Of Shibboleths, Showdowns and Shutdowns… or Madison’s Nightmare
tags: government shutdown
Americans probably don’t want to read another piece on the shutdown. However it’s impossible to let the incredible events of this week go by without a comment from this UK blogger.
On one level, of course, it could be said that the current standoff is an expression of the checks and balances that constitute the bedrock of the Madisonian constitutional system. However, it is worth remembering that another great American political thinker, Alexander Hamilton, warned in Federalist No 22 that the theory of checks-and-balances should not justify obstructiveness that tended to ‘destroy the energy of government’ and ‘impose tedious delays; continual negotiation and intrigue; contemptible compromises of the public good.’ Such a situation, he warned, ‘must always savor of weakness, sometimes border on anarchy.’
Both Hamilton and Madison recognized the need for ‘energy,’ even activism, in government when called for. This was hardly surprising because it was anarchy not government that posed the greatest threat to individual rights and freedoms for the Federalist authors. They wanted a governing system capable of making hard choices for the long term.
However, the political theorists of the Enlightenment-influenced late-eighteenth century had not encountered the likes of today’s Republican right-wingers and their Tea Party allies, who are utterly loathe to accept the reality that a programme they hate has been constitutionally enacted by Congress and legitimized by the Supreme Court. The current US impasse is therefore a Madisonian nightmare as a minority uses the checks-and-balances in contravention of Hamiltonian energy to hold government to ransom in pursuit of its ends.
Of course Republicans of the Ted Cruz variety claim they are saving the nation from socialism by trying to hold up Obamacare, thereby arguing that the means justifies the ends. Their hatred and fear of this health-care reform is best understood by referencing the views of Ronald Reagan from fifty years ago.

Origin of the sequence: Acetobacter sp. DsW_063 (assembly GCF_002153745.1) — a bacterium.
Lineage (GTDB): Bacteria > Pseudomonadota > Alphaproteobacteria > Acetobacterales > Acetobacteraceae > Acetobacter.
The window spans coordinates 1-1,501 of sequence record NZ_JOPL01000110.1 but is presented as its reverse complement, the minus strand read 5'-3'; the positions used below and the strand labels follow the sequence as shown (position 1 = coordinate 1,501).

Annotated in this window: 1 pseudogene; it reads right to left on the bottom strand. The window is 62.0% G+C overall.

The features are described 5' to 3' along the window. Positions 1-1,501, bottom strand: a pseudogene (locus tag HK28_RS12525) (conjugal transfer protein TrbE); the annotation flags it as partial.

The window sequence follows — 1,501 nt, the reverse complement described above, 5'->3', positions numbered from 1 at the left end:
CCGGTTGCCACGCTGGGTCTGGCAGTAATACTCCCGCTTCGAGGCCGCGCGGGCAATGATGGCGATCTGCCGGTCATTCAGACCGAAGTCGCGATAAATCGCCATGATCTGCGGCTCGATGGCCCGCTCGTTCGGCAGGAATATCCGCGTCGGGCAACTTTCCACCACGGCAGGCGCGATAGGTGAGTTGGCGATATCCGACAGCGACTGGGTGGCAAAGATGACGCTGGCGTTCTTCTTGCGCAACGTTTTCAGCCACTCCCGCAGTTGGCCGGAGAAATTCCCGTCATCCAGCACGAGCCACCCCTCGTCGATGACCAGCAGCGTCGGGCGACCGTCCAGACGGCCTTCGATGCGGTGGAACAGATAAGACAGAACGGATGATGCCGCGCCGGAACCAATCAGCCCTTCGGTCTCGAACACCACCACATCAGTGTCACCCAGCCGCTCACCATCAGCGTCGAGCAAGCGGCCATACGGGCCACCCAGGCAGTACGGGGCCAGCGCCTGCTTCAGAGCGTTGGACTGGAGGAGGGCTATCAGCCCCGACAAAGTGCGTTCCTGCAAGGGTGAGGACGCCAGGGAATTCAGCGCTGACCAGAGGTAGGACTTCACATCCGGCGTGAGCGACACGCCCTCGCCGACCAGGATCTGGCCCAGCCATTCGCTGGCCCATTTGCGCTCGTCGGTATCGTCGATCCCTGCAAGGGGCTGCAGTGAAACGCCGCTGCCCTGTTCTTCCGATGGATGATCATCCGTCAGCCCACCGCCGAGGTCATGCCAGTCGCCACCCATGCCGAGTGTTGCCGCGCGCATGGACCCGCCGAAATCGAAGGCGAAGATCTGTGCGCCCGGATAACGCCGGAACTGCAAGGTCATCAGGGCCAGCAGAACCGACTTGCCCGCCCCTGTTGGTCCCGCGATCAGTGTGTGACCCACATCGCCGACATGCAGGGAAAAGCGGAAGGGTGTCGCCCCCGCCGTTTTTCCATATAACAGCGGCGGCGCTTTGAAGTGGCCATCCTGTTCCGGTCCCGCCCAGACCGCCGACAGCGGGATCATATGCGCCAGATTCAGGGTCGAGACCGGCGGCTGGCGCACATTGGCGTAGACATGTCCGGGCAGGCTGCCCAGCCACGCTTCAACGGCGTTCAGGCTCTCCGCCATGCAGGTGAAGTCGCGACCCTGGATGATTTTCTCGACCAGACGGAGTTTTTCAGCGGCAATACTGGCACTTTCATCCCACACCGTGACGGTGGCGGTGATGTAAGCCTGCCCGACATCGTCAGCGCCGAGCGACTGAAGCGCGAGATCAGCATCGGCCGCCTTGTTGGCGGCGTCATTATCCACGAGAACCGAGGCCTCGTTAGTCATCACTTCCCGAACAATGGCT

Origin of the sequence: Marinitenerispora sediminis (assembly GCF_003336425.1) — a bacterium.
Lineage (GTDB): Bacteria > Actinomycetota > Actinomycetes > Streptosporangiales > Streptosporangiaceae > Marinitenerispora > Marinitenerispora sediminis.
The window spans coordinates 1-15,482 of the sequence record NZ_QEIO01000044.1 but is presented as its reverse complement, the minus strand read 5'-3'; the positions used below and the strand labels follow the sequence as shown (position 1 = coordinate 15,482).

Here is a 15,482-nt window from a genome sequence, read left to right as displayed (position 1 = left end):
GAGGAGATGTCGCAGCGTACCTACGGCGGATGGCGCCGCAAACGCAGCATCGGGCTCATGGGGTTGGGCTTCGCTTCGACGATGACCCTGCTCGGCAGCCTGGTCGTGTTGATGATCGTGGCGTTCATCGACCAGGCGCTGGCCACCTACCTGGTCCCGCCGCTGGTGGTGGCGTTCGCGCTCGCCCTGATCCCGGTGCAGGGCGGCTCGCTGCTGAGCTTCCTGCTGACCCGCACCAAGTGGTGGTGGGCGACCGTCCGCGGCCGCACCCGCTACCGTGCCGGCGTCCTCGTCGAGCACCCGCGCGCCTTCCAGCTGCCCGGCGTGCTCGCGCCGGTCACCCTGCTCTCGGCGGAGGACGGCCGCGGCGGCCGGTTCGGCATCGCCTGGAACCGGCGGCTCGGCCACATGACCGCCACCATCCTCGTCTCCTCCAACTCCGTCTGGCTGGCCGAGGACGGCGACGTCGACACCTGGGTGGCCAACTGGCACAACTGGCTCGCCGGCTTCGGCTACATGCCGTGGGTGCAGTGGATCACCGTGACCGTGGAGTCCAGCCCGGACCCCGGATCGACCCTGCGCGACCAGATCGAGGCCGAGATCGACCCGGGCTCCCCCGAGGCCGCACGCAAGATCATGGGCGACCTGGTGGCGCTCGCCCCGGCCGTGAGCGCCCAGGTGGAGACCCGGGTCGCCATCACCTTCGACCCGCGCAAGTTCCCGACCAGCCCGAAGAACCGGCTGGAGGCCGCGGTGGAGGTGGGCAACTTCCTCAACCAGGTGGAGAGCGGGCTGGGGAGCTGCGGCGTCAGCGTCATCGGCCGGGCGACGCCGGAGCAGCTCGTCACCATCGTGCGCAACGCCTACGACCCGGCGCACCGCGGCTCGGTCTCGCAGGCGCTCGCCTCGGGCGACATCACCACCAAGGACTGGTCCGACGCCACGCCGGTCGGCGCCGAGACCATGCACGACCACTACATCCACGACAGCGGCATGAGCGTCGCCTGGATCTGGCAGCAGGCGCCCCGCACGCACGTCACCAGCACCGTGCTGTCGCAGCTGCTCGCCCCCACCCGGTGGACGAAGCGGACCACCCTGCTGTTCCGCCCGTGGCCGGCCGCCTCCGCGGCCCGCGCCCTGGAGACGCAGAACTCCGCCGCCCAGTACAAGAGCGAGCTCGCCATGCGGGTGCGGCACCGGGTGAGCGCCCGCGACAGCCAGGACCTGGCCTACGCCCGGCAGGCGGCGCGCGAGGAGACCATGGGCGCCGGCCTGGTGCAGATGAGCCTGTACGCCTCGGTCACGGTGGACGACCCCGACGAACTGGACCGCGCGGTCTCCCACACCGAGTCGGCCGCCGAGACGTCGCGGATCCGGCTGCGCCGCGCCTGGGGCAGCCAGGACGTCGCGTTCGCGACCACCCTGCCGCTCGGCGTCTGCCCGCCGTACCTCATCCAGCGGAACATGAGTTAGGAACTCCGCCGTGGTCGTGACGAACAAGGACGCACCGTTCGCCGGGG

In 1961, the future president cut a record entitled 'Ronald Reagan Speaks Out Against Socialized Medicine,' which was sponsored by the American Medical association as part of its campaign against the pre-Medicare Kerr-Mills bill. In this, he asserted that 'one of the traditional methods of imposing statism or Socialism on a people has been by way of medicine.' Explaining away the absence of any reference to socialism in the actual bill, he wrote two friends, 'It comes through the rules and regulations the Department of Health Education, and Welfare puts into effect to administer the bill.'
Like Friedrich Hayek in The Road to Serfdom, Reagan held a ‘creeping socialism’ view of social welfare. He particularly feared that the introduction of popular reforms in the field of health-care would advance a socialist agenda that ultimately led to communism. Whether Reagan would have approved the methods of today’s right-wing Republicans is unlikely but immaterial. The more important point is that they are both part of the same conservative tradition.
The current impasse is not a battle over the budget in a way that the two shutdowns of 1995-96 were. The latter reflected the incapacity of the Clinton administration and the Contract with America Republicans to agree the taxation and expenditure details of the FY1996 federal budget. There is no fiscal reason why today’s Democrats and Republicans cannot agree a clean budget shorn of any reference to ‘Obamacare.’. The House GOP’s refusal to do so is an act of political blackmail to derail legislation that is already on the statute books.
The convoluted federal budget process is tailor-made to facilitate minority shenanigans. It is one of the mantras of good-government advocates that the American way of formulating a budget has to be changed to prevent such obstructiveness. However, they often forget that the present system was born of good-government intentions to reassert the congressional power of the purse over presidential usurpation in the early 1970s. Fixing the process of making a budget is not the answer. What’s needed is a fix for American politics so that a minority party no longer sees advantage in holding the budget system to ransom.
The only people who can sort out this mess are American voters. The Republicans have not yet suffered an electoral disaster on the scale of critical landslides like 1932, 1964, 1980 or 1994. Accordingly they can still find comfort in the belief that the conservative message will eventually restore them to power. Until the ballot returns make such a belief untenable, the budget and debt limitation will continue to be conservative Republicans’ weapons of choice in their political war on Obama and the Democrats.
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